The great maestro Giogetto Guigiaro who performed the restyle from 25 to Premierr ran a Premier for a while as his own car in Italy where it didn’t look out of place amid the Lancias and Audis.
    http://www.autotrader.co.uk/articleresources/wp-content/uploads/2014/05/renault-25-2-654.jpg

    1. It’s amazing how rapidly these and 21s disappeared of European roads, even the restyled version badged “Safrane” is a rare sight, and not only that, I can’t remember the last time I saw a Vel Satis either. Shame, I think these had their thunder stolen by the Avantime, but would probably be better suited as a super comfy daily/motorway. There is a new Safrane available in some European and eastern markets, but it’s a pile of generic meh stylewise
      http://zonderpump.com/images/renault-safrane-5.jpg
      http://rhiya.org/uploads/posts/2013-01-13/renault-vel-satis-2-0t-at.jpg
      http://automiddleeast.com/wp-content/uploads/2014/03/safrane_gallery_8.jpg

      1. The Safrane was an all new car, it has a transverse engine rather than the longitudinal, Subaru/Audi style layout of the 25. We would buy another if there were any for sale, it had a huge amount of style with it’s Gandini designed interior and crisp lines. You’re right, the later cars were more anonymous, apart from the VelSatis which is just odd; though it did have some 25 styling cues like the big glass hatchback. An Avantime is definitely in my future buying plans though, weird in a good way. And a 21 Turbo might be a good anti-Sierra Cosworth.
        Note: The Safrane in the picture looks like it could be one of the rare Biturbo AWD versions, rare because they were more expensive than an M5 when new and frankly not quite as good. But very highly specced and very fast.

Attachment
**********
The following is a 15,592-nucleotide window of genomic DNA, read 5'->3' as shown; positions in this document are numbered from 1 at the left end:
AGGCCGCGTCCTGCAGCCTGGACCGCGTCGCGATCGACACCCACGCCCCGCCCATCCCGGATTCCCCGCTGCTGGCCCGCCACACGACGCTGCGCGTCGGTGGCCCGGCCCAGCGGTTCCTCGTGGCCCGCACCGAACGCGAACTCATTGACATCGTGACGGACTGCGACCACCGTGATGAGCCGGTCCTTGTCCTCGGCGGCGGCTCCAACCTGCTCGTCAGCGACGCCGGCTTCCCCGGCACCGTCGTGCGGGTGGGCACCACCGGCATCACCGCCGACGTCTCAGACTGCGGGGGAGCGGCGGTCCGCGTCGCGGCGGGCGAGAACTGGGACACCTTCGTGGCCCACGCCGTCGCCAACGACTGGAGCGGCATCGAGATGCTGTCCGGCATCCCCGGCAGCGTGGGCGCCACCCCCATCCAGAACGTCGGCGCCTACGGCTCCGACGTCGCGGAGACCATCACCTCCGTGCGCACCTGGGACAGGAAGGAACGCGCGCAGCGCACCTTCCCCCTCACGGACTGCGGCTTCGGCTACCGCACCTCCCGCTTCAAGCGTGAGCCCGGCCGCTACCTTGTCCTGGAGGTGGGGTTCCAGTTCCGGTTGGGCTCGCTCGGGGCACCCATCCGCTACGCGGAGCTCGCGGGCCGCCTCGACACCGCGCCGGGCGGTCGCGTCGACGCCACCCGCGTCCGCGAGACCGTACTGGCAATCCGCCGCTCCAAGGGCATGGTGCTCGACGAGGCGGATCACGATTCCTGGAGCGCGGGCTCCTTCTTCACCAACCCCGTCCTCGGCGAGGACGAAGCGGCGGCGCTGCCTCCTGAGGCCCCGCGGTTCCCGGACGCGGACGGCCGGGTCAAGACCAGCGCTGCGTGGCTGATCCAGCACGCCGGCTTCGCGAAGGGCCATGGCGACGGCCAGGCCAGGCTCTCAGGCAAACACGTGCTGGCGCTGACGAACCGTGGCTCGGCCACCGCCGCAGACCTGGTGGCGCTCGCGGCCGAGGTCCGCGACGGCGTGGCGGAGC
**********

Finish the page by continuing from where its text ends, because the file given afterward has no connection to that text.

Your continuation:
1. Never knew that, assumed it was just a reskin. Sort of like the transition from 1st gen R5 to 2nd Gen. Everydays a schoolday. I quite like some modern-ish Renaults from the 00s (but not the current stuff), when they were out Peugeoting Peugeot. Renault Clio 182 Cup/Trophy is hilarious and the Laguna Coupe is a remarkably elegant thing in the metal even though it looks sort of bland in pictures.
          http://cdn2.evo.co.uk/sites/evo/files/styles/gallery_adv/public/clio_182_c.jpg?itok=T-m_K1O7
          http://www.cars-data.com/pictures/renault/renault-laguna-coupe_2172_7.jpg

  6. I worked at a rental car company at the time and we had a few of these in our fleet. It was a roomy, comfortable car with great lines, but the severe rental punishment ended many of these to soon. Interesting times, as we also had a smattering of Sterlings, Gen 2 Supras, MB 300/190s, etc.

  7. You know Ontario’s leader is called the Premier, right (although that almost certainly had nothing to do with the name)? Unless we’re talking about the Eagle bit, in which case, Canada’s apparently got more real eagles too.